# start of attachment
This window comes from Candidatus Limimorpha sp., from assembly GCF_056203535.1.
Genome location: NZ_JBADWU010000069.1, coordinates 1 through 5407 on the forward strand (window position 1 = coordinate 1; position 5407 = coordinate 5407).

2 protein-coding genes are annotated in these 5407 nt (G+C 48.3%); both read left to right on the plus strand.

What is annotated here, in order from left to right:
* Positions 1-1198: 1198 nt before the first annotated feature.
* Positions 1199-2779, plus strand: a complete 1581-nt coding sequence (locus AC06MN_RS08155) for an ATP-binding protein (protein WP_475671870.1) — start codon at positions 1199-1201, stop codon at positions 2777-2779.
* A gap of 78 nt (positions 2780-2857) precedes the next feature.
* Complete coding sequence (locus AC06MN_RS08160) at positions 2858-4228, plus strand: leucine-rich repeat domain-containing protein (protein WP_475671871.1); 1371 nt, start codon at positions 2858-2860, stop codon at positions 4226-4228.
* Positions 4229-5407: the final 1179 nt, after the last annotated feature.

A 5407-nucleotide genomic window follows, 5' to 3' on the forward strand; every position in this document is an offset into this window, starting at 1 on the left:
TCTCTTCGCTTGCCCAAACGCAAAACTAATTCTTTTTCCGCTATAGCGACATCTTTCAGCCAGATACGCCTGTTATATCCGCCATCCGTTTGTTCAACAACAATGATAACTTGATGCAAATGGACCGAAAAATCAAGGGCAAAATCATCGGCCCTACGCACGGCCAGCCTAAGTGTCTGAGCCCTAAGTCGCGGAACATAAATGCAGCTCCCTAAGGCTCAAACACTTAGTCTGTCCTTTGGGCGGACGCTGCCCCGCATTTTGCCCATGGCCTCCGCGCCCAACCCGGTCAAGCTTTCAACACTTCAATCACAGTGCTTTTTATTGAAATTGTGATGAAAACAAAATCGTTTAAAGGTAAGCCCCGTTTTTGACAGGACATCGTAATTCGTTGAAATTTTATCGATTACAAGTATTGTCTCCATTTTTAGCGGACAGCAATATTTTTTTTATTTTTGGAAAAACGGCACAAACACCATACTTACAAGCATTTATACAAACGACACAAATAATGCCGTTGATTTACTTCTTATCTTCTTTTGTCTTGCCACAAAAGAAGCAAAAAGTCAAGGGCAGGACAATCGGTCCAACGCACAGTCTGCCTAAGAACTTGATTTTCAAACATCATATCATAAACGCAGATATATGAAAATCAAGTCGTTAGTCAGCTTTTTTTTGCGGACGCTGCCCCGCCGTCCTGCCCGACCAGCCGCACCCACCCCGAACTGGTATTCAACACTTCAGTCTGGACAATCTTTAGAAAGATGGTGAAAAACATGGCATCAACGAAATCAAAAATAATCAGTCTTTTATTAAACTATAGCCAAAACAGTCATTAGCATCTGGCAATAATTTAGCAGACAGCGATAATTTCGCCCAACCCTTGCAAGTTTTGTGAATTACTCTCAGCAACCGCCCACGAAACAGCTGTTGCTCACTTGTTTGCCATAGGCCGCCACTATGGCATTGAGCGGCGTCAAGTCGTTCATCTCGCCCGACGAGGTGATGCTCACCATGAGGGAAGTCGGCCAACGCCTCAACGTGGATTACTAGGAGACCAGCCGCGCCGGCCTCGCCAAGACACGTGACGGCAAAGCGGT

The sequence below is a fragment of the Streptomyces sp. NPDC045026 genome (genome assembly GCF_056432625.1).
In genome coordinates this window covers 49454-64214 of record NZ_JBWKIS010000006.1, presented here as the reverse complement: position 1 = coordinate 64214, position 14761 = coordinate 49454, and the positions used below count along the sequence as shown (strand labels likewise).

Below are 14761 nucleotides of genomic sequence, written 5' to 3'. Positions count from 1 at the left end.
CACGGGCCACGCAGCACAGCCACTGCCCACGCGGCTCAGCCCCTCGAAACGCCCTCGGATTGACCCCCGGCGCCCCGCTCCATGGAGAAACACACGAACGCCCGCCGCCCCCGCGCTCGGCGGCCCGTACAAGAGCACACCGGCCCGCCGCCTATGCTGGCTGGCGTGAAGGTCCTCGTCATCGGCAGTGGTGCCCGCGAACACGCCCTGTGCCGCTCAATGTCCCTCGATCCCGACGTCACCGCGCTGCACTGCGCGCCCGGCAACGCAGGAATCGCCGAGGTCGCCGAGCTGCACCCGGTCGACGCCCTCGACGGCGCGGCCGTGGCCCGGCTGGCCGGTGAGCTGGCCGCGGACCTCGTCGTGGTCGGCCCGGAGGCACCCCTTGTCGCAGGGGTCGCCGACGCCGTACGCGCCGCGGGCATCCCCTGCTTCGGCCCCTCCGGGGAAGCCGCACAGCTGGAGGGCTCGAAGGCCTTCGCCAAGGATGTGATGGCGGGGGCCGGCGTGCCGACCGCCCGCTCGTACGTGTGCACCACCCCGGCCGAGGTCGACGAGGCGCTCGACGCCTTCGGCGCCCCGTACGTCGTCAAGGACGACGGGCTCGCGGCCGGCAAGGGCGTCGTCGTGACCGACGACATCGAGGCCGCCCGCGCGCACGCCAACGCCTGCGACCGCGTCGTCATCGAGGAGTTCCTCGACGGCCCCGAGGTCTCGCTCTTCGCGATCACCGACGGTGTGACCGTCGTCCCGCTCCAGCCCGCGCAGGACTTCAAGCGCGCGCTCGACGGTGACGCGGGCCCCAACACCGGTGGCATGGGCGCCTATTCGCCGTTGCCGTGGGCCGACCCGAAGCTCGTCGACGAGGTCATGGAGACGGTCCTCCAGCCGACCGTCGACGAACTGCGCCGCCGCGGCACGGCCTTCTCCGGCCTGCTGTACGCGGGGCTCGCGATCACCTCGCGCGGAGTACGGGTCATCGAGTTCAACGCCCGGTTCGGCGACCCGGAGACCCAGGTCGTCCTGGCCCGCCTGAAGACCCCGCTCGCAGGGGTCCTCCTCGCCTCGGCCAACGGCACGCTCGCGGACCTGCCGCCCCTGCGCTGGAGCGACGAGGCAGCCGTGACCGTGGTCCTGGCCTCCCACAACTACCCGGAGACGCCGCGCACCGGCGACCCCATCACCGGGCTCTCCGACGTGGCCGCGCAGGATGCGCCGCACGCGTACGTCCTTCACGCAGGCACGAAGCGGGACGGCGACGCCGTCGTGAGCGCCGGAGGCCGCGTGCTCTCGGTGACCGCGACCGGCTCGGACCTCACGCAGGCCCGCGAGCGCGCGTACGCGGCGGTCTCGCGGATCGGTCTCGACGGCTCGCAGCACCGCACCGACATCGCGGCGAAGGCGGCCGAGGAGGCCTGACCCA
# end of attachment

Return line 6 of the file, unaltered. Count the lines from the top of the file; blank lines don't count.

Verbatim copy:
* Positions 1199-2779, plus strand: a complete 1581-nt coding sequence (locus AC06MN_RS08155) for an ATP-binding protein (protein WP_475671870.1) — start codon at positions 1199-1201, stop codon at positions 2777-2779.